My fieldwork this year has been curtailed by both my upcoming departure and Flugsaurier 2010, but in addition to the resident wildlife, it seemed worth completing a short post on the event. The rest of the crew is out there now looking for dinosaurs and other taxa but I had to return early to talk pterosaurs so there will be more to come from them and I am aware that more things than I saw are already being found and excavated.
Continue reading ‘Xinjiang fieldwork report’
A quick post with some nice pictures of the wildlife of Xinjiang. Much is similar to that of the dinosaur sites at Bayan Mandahu though while the environment is similar and the vegetation comparable in density and type, there were far fewer animals of all kinds. Insects and other inverts were generally rarer and dominated by just a few species. Birds and especially lizards and snakes were also much less common. However there were some real gems and here are a few of them. (Above, female [huge] and male [tiny] nephila).
Continue reading ‘Xinjiang desert life’
Despite my still infact career as a palaeontologist some odd things have already happened to me that I am increasingly having to adapt to as normal – I’ve had dinner with the governor of a Chinese province (him in a DJ, me having come direct from the field), fallen asleep in a dinosaur nest, done a radio interview about a paper I haven’t read, been to meetings where no-one spoke English and I didn’t speak the native language, cast footprints from a road, had my field jackets stolen and had a hundred strong audience for an excavation.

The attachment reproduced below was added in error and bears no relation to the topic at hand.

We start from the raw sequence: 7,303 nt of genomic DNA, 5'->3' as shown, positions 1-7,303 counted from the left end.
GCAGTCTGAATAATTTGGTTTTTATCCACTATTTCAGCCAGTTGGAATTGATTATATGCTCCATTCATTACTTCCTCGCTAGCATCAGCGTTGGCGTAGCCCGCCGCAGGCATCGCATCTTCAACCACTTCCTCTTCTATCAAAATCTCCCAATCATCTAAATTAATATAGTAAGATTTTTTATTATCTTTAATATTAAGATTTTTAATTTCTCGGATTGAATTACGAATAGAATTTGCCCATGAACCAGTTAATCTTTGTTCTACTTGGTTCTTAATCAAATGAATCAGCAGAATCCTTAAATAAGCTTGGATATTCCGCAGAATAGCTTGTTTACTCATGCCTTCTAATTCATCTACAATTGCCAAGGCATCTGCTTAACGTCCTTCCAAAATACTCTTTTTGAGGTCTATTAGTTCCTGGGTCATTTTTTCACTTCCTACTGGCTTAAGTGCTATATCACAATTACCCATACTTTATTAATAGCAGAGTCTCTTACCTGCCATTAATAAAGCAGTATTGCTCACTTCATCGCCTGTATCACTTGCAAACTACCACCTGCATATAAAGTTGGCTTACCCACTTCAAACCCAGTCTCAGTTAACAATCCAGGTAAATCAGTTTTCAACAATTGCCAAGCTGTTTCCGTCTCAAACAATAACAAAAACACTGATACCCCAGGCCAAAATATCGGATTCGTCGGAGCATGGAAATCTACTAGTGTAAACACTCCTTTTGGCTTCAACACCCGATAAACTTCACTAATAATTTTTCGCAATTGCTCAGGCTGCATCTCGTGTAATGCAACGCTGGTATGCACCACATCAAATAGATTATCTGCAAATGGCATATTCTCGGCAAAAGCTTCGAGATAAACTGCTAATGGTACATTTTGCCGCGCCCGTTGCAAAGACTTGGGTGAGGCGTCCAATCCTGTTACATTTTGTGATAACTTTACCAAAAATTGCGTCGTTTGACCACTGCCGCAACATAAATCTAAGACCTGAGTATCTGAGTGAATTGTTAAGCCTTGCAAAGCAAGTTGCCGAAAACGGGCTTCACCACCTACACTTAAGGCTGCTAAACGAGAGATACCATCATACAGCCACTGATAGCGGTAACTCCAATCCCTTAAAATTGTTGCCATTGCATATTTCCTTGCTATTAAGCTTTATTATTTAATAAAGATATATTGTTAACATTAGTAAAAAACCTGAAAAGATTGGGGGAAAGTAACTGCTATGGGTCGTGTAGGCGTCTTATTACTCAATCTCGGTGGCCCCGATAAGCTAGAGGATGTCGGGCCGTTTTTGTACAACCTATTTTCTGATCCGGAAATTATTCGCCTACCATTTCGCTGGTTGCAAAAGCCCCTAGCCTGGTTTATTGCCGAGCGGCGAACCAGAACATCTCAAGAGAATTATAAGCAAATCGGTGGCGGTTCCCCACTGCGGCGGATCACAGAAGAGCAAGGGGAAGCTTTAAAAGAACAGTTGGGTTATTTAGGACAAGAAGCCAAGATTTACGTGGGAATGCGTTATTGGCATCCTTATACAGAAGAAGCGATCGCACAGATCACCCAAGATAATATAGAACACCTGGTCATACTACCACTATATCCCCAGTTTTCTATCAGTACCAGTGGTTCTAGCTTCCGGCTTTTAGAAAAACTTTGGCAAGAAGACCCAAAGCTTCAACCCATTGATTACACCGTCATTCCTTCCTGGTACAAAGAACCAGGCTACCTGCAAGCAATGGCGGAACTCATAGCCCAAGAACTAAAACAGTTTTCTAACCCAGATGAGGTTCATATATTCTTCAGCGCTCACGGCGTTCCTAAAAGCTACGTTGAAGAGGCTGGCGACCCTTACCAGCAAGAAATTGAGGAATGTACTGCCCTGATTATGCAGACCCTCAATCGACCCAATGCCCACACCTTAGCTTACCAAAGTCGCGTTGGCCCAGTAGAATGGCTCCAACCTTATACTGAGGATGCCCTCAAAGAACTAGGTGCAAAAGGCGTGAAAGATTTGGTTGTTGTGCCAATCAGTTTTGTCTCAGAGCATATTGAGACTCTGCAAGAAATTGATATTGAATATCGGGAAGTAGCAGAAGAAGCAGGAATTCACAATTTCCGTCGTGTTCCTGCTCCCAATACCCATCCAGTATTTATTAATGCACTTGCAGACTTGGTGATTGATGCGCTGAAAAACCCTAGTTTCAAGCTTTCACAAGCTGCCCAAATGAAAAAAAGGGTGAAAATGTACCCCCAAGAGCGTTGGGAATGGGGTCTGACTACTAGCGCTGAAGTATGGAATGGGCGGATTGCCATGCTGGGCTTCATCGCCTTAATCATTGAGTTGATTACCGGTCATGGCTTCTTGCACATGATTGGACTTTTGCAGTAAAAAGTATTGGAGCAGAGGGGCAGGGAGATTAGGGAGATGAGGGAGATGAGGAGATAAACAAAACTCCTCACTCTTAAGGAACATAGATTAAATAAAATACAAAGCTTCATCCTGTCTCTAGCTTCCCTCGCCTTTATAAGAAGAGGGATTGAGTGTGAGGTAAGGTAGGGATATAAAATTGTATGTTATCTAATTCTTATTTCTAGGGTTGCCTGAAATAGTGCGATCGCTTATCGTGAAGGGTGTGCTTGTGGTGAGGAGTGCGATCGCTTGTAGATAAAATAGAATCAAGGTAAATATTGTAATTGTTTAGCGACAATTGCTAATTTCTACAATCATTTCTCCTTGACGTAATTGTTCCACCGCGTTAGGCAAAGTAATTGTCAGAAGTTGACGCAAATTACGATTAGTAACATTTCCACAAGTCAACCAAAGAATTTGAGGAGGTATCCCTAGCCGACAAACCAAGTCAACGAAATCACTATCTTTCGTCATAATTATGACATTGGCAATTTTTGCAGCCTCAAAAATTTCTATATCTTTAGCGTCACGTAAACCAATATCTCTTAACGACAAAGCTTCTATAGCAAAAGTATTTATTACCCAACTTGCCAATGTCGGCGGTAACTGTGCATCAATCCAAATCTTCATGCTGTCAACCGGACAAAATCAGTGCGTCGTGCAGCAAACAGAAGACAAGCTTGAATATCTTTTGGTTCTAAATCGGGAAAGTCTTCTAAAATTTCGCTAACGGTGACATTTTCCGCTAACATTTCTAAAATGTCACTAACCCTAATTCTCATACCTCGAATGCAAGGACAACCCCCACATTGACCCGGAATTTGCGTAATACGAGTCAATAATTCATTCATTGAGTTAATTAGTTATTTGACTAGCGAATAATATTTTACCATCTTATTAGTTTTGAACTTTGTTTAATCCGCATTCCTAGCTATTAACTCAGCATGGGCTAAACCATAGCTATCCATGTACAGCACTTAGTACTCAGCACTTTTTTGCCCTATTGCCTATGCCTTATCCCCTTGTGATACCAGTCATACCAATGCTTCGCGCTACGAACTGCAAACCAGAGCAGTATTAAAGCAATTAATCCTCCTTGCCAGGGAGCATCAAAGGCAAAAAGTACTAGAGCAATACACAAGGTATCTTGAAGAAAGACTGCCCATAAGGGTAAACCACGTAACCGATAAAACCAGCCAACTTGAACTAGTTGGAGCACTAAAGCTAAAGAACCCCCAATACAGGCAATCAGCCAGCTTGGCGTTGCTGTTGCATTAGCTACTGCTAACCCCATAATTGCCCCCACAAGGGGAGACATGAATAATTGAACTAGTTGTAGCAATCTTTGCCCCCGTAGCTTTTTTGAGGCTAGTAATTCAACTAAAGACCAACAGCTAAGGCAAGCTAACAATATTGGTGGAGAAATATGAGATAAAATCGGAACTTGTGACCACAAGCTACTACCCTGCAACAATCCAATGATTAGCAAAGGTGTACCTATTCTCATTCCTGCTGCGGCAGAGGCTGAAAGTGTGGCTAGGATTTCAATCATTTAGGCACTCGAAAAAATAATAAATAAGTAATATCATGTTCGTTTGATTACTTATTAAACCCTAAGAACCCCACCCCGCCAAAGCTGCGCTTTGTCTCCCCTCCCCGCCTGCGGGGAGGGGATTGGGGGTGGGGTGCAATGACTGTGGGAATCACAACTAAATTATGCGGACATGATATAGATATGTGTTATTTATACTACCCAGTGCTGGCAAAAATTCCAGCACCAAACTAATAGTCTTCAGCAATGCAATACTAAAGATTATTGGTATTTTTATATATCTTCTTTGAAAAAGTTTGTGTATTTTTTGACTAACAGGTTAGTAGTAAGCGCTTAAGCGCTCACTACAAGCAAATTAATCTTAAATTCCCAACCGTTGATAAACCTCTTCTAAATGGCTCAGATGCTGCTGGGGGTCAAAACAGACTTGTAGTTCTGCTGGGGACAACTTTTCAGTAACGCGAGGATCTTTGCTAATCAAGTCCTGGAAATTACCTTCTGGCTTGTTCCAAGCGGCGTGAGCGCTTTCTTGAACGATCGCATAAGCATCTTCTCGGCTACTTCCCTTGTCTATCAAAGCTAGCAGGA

However while many of these things get sprung upon you, you can at least do something about them (usually). This picture sadly does not really convey the difficulty of the excavation but it should be clear that we were excavating a very large jacket. The trouble was that there was a large and very fast sandstorm blowing that filled in the trench as we dug it and blew dust back over the areas we were trying to clear. As a result I retreated to the trench to try and escape the whipping sand and actually clear the dust off long enough to see what it was we were trying to dig up. Memo to readers: don’t try and dig in a sandstorm.